The Kepler Telescope’s decade-long run comes to an end
Unfortunately, the reign of the first ever spacecraft sent to search for unknown planets has ended. The Kepler Space Telescope has fallen subject to every couples’ road-trip nightmare: it’s run out of fuel, very far from a filling station. NASA has known this would happen for a while but it’s used this time well, making Kepler send back as much information as possible prior to its inevitable fate.
Kepler’s 12 kilograms (just over 3 gallons) of hydrazine fuel allowed the spacecraft to travel a whopping 94 million miles from Earth over the last nine-and-a-half years. In case you’re wondering, that’s roughly 31.3 million miles to the gallon – slightly better than your average Prius.
As its current path is clear of both Earth and sensitive environments, NASA continued to use the remaining fuel to send back as much information as possible until its reserves ran dry. The last commands Kepler will receive will order it to disable its on-board fault protection software and turn off its transmitters. Thereafter, it will drift through space.
Throughout its time Kepler used a technique called the “transit method” to discover planets. This method uses light detecting sensors called photometers. These photometers monitor alterations in the light coming from stars, discerning whether these changes came from planets passing across them and, if so, how large they were. Borucki describes this like “trying to detect a fly crawling across a car headlight when the car was 100 miles away. And the instrument must do it for 150,000 stars simultaneously.”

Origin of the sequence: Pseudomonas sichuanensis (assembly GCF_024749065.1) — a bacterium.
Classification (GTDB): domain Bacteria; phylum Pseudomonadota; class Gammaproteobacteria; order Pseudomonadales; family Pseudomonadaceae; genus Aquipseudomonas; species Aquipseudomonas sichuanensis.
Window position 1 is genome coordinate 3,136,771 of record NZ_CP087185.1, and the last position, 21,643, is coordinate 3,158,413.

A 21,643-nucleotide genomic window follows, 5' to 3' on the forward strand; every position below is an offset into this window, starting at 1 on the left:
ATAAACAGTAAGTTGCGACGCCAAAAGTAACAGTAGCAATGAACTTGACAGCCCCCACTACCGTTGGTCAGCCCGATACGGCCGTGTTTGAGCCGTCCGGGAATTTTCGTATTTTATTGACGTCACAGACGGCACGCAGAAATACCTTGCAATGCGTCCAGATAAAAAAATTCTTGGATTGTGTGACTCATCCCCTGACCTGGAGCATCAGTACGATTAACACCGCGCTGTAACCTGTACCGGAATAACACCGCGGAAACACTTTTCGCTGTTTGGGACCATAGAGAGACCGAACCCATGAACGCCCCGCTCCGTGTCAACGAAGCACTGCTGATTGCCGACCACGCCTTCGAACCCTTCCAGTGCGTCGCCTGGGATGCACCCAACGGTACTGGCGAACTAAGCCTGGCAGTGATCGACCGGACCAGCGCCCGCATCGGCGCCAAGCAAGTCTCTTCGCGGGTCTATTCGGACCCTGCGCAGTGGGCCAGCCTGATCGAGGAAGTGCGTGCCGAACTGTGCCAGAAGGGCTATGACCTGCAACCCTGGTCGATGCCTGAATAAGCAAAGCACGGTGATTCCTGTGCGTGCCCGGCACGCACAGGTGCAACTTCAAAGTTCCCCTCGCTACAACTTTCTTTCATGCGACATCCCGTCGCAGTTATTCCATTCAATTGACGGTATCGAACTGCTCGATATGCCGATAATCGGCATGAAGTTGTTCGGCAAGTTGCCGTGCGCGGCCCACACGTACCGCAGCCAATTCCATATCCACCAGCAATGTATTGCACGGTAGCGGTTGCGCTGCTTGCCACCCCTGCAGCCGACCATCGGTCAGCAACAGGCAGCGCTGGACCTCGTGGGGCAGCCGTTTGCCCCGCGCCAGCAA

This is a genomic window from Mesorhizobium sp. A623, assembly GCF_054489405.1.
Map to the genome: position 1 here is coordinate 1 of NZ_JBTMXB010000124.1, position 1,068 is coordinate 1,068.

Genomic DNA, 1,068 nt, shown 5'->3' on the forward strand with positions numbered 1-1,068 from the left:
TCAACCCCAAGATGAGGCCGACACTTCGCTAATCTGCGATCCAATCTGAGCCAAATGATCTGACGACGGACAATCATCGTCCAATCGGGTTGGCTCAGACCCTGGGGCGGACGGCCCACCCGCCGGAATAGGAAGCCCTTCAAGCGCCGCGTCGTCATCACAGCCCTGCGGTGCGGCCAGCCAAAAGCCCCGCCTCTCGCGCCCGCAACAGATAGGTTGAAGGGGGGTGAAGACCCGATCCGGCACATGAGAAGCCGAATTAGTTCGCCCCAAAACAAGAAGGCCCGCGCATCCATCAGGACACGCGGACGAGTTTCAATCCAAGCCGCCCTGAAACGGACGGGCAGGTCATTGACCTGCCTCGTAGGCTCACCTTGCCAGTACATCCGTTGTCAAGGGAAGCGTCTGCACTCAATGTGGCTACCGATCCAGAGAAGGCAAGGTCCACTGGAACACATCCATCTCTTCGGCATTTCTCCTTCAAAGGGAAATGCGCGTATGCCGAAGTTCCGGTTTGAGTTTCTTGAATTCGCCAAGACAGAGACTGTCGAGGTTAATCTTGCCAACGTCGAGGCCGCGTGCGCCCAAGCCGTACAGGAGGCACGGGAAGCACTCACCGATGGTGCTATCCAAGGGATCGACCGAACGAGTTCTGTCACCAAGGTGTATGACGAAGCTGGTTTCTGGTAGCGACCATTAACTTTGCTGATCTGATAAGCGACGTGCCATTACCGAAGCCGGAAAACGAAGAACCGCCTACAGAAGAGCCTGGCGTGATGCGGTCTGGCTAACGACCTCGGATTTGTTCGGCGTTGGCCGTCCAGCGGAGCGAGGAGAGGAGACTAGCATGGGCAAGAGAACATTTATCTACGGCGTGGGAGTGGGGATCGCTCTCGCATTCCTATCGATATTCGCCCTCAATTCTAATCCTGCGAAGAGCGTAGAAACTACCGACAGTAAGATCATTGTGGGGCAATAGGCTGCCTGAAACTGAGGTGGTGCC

Launched in March 2009, Kepler observed over 5,000 potential and confirmed planets in the Cyrnus and Lyra constellations. Of which, two to 12 are deemed Earth-sized and within the estimated distance from a star to hold water. This means that, although Kepler will be shutting down, its findings have paved the way for the delayed James Webb Space Telescope mission set to launch in 2021. The James Webb Space Telescope has the capability to study atmospheres – a crucial aspect to concluding if these Earth-like planets can support life.
For now, NASA’s latest mission, the Transiting Exoplanet Survey Satellite (TESS), which launched in April, will continue to use the transit method to explore the stars and their respective planets in the wake of Kepler’s retirement.
During its operational lifetime, the Kepler telescope led to the discovery of 2,681 planets, observed 530,000 stars, and drew attention to 2,899 other potential planets. To put that into perspective, just in case you’d forgotten, our solar system has eight planets – and one star. Understandably, Bill Borucki, the retired astronomer responsible for leading Kepler’s science team from its earliest days, has boasted that his spacecraft has found planets which have been around since the forming of our galaxy, some six-and-a-half-billion years ago. He has also personally re-categorized our solar system to be “atypical”.
NASA has said that Kepler was “a wonderful success”, noting that it’s survived twice its designed time, surpassed technical faults, and has been literally “blasted” by cosmic rays. Jessie Dotson, Kepler Project Scientist at Ames, has referred to Kepler as a spacecraft which did all it was asked and sometimes more.
Kepler’s contribution to space exploration has helped to write over 3,000 papers – with numerous still to come as the final findings are reviewed. To quote The Hitchhiker’s Guide To The Galaxy, “Space is big. Really big. You just won’t believe how vastly, hugely, mind-bogglingly big it is.” But because of Kepler’s efforts, it’s a little less big.